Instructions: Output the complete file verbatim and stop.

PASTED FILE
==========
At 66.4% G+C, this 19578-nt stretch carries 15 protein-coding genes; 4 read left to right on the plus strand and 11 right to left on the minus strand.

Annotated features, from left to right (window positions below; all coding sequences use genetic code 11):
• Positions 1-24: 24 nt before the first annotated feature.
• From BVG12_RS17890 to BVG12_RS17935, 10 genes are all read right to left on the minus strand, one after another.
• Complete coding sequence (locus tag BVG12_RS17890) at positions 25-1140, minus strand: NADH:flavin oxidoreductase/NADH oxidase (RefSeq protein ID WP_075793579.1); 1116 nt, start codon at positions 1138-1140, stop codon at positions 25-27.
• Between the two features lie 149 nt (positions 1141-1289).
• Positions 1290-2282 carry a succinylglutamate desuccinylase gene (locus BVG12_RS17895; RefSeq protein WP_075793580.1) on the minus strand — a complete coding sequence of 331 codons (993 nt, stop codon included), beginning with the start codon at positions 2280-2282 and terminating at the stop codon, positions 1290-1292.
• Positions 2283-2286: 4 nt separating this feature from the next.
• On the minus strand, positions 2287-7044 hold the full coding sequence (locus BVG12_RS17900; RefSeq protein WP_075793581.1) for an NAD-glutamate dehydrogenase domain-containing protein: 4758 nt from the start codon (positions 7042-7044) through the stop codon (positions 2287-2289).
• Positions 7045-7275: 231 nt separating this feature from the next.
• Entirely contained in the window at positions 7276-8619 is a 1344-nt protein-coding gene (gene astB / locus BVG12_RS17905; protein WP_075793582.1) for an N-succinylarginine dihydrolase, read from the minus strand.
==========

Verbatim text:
At 66.4% G+C, this 19578-nt stretch carries 15 protein-coding genes; 4 read left to right on the plus strand and 11 right to left on the minus strand.

Annotated features, from left to right (window positions below; all coding sequences use genetic code 11):
• Positions 1-24: 24 nt before the first annotated feature.
• From BVG12_RS17890 to BVG12_RS17935, 10 genes are all read right to left on the minus strand, one after another.
• Complete coding sequence (locus tag BVG12_RS17890) at positions 25-1140, minus strand: NADH:flavin oxidoreductase/NADH oxidase (RefSeq protein ID WP_075793579.1); 1116 nt, start codon at positions 1138-1140, stop codon at positions 25-27.
• Between the two features lie 149 nt (positions 1141-1289).
• Positions 1290-2282 carry a succinylglutamate desuccinylase gene (locus BVG12_RS17895; RefSeq protein WP_075793580.1) on the minus strand — a complete coding sequence of 331 codons (993 nt, stop codon included), beginning with the start codon at positions 2280-2282 and terminating at the stop codon, positions 1290-1292.
• Positions 2283-2286: 4 nt separating this feature from the next.
• On the minus strand, positions 2287-7044 hold the full coding sequence (locus BVG12_RS17900; RefSeq protein WP_075793581.1) for an NAD-glutamate dehydrogenase domain-containing protein: 4758 nt from the start codon (positions 7042-7044) through the stop codon (positions 2287-2289).
• Positions 7045-7275: 231 nt separating this feature from the next.
• Entirely contained in the window at positions 7276-8619 is a 1344-nt protein-coding gene (gene astB / locus BVG12_RS17905; protein WP_075793582.1) for an N-succinylarginine dihydrolase, read from the minus strand.